Thursday, May 3, 2018

Missing Church

Lately I have had a falling out with Christianity. Not a falling out with Christians, family or friends, but a grumpy disappointment with the theology of it. This is a not new cycle for me and not especially unique to Christianity. I’ve invested in and then fallen out with Buddhism and the Tarot in the past. It seems like I put a lot of hope into something being the something that makes sense of everything and then, crash, it fails to support the weight I’ve given it. I then resent the philosophy for fooling me about its flaws when I know, to be fair, I fooled myself.

Non-Christian friends have asked me in the past why I put so much effort into understanding Christianity. Part of it is that I am not an ideologue about religion – despite how I may sound at times. When my partners parents are over I like to remember to offer that we say grace before dinner. And in return they have never batted an eyelid when we don’t. I don’t get angry at people who express thanks to God for saving them from a hurricane the way some non-believers do because I don’t think that person is really saying God blessed them and cursed others. I think they’re just grateful –as I would be if a flying car missed my head and my partners head and my kids heads. I also think a lot of religious concepts – even hell – are useful philosophically – even if I don’t think they are physically real. I don’t, as I have said many times, think whether a person believes in God or not matters that much. I don’t think our opinions on God’s existence need to divide us or can meaningfully unite us either.

On top of this I believe in community. I believe our society is stupidly atomized into nuclear families which are themselves disintegrating in favour of the individual. There are positives to individualism, don’t get me wrong. I think certain calls for a return to the glory days of arranged marriages as a fix to individualism are bound up in those speakers blind privilege. Long live individualism in romance. Go for it Jack and Rose (Titanic movie reference). But economic individualism is something else. When you can find families where one sibling is wealthy while another is in crushing debt, what hope do we have of ever reducing the chasm between rich and poor in wider society? Wealth inequality is the worst it has ever been in human history and getting worse. I believe it is, on a structural level, threatening our planet and all life on it. We need to all get in the same boat economically or more and more people will keep drowning.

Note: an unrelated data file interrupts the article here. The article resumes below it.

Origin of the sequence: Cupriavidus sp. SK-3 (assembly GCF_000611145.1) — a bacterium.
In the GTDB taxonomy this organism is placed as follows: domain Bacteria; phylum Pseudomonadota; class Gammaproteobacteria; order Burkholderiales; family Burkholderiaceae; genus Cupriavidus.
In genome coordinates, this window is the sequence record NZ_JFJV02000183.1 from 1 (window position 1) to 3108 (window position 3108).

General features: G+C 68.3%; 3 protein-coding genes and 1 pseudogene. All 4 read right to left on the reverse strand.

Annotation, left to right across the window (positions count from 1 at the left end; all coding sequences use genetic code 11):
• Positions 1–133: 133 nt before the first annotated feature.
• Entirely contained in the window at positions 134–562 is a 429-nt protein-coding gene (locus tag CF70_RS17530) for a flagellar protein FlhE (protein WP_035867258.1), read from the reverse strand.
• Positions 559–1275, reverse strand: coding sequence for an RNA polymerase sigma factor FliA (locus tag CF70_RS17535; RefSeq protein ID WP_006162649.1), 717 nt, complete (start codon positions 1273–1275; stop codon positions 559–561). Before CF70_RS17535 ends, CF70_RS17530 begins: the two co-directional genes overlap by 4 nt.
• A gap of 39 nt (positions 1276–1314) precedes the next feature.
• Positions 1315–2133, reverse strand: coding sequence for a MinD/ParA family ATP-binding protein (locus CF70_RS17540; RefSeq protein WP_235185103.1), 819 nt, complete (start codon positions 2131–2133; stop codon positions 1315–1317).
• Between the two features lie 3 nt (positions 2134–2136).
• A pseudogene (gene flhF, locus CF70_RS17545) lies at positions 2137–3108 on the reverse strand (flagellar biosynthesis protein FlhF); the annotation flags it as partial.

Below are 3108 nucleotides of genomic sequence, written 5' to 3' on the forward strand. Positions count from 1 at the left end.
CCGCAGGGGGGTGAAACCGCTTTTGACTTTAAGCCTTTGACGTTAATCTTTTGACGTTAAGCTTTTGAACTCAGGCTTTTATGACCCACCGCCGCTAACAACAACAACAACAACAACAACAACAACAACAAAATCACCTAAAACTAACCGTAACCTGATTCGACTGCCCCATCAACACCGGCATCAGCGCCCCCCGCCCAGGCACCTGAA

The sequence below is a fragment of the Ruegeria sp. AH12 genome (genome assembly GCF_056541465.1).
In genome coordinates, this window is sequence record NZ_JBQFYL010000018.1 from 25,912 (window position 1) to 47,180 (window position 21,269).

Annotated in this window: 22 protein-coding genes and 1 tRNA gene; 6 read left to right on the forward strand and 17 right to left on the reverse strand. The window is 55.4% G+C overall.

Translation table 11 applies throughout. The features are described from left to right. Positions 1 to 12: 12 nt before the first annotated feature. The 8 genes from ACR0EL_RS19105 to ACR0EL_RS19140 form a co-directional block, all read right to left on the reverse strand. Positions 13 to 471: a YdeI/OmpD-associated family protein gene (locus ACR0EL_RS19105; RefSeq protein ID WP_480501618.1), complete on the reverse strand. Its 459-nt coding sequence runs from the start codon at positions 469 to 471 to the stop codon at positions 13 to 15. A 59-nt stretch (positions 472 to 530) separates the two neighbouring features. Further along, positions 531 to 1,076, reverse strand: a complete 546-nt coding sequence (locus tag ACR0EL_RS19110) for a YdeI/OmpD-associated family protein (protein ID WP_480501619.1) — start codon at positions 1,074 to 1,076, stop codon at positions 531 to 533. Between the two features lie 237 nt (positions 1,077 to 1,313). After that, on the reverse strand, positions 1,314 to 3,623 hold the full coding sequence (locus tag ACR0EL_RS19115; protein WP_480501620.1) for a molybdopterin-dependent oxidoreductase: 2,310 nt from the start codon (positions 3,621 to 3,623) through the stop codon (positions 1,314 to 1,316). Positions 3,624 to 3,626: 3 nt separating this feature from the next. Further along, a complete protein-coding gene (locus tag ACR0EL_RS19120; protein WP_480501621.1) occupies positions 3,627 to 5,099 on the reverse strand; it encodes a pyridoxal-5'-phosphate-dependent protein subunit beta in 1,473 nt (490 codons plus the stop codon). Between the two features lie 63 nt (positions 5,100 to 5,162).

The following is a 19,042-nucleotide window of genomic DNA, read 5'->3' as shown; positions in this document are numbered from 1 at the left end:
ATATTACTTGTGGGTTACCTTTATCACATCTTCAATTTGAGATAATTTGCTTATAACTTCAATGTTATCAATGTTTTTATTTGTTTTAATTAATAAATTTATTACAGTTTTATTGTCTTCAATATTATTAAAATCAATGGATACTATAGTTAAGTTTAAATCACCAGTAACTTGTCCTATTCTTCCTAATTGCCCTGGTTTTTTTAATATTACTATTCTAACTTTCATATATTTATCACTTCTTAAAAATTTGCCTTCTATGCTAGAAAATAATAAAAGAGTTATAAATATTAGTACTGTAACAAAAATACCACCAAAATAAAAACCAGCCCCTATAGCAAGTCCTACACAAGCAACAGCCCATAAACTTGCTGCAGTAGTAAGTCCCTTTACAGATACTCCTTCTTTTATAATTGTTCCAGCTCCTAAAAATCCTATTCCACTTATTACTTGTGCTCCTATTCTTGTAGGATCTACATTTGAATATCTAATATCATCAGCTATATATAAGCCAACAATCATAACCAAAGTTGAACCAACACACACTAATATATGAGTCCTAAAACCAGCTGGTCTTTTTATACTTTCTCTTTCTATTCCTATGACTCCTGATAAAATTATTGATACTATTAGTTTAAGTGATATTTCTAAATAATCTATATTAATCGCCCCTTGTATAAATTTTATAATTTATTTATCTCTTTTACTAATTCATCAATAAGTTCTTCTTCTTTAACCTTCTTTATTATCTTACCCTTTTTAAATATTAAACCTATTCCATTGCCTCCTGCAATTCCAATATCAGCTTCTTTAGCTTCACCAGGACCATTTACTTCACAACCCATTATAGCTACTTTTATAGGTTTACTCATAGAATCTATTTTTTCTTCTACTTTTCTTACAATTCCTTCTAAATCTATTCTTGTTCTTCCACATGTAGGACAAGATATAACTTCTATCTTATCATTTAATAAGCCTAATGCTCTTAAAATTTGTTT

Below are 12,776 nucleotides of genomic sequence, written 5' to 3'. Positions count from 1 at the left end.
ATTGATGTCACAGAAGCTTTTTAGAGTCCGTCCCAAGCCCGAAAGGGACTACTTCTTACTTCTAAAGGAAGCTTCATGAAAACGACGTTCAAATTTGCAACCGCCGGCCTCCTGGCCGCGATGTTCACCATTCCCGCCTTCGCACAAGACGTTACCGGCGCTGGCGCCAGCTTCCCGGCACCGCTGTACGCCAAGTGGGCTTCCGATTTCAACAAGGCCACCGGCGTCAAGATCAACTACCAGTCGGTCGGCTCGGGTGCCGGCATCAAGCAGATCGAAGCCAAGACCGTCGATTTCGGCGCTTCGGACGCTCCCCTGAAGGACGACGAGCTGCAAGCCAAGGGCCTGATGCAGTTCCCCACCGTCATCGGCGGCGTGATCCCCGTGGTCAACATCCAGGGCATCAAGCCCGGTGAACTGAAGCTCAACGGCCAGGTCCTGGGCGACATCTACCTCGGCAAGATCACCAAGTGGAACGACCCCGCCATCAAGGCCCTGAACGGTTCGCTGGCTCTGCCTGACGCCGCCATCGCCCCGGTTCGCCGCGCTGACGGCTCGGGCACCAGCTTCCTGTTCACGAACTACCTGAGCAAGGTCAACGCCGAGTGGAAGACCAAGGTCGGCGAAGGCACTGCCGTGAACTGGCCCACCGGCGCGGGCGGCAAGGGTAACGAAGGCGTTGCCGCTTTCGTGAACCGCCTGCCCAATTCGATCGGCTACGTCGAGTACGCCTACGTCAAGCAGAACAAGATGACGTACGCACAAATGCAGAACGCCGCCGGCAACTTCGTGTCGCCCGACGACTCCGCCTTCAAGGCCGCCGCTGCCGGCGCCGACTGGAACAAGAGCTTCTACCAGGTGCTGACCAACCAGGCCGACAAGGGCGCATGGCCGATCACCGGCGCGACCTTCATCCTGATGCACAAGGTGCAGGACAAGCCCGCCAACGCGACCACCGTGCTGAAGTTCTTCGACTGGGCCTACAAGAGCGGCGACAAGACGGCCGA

So when I’m not an ideologue about religion and I believe in community why wouldn’t I go to church? Churches are one of the few remaining non-capitalist spaces left – ignoring for a second the huckster variants with their miracles for sale. In a church you can’t buy anyone’s approval and you can’t not afford to attend. There is a general inclination towards collectivism. When a church holds a lunch its not usually bring your own or sausages for individual sale. The food is on the table for everyone and the costs are covered by donation. If the dishes need doing then everyone can pitch in and while this can lead to women pitching in more than men that’s a charge that can be leveled at any community and it can be challenged at church. In some churches at least, there is a strong desire to tackle decisions collectively, and powerful checks on ego and hierarchy. I don’t bother with churches with a clerical authority. My time in the Catholic tradition is done. But there are those that rotate worship leaders and value discussion over preaching at a congregation. It’s like a commune of like minded people.

The dilemma is, that I am not so like-minded as the rest. Lot’s of churches include a diversity of views. Some church goers were among those who recently voted yes for same sex marriage while others voted no. All Churches with  male only clergy would include some members for women’s ordination.  Not every Christian has the same attitude to the bible. Not every Christian has the same idea of the afterlife or how prayer is supposed to work or what a Christian life should look like. But generally every Christian has a respectful attitude towards the Bible, as a place they want to return to for inspiration, if not instruction. Generally every Christian believes in an afterlife and with that an eternal nature to the soul. Generally every Christian considers Jesus uniquely special, not just part of a pantheon of good guys along with Robin Hood and Jim Henson. Generally every Christian wants to check their life in with a being or at least force they call God so that they can be living on the right track, either through prayer or biblical study or reflecting on God or some combination of these. I don’t.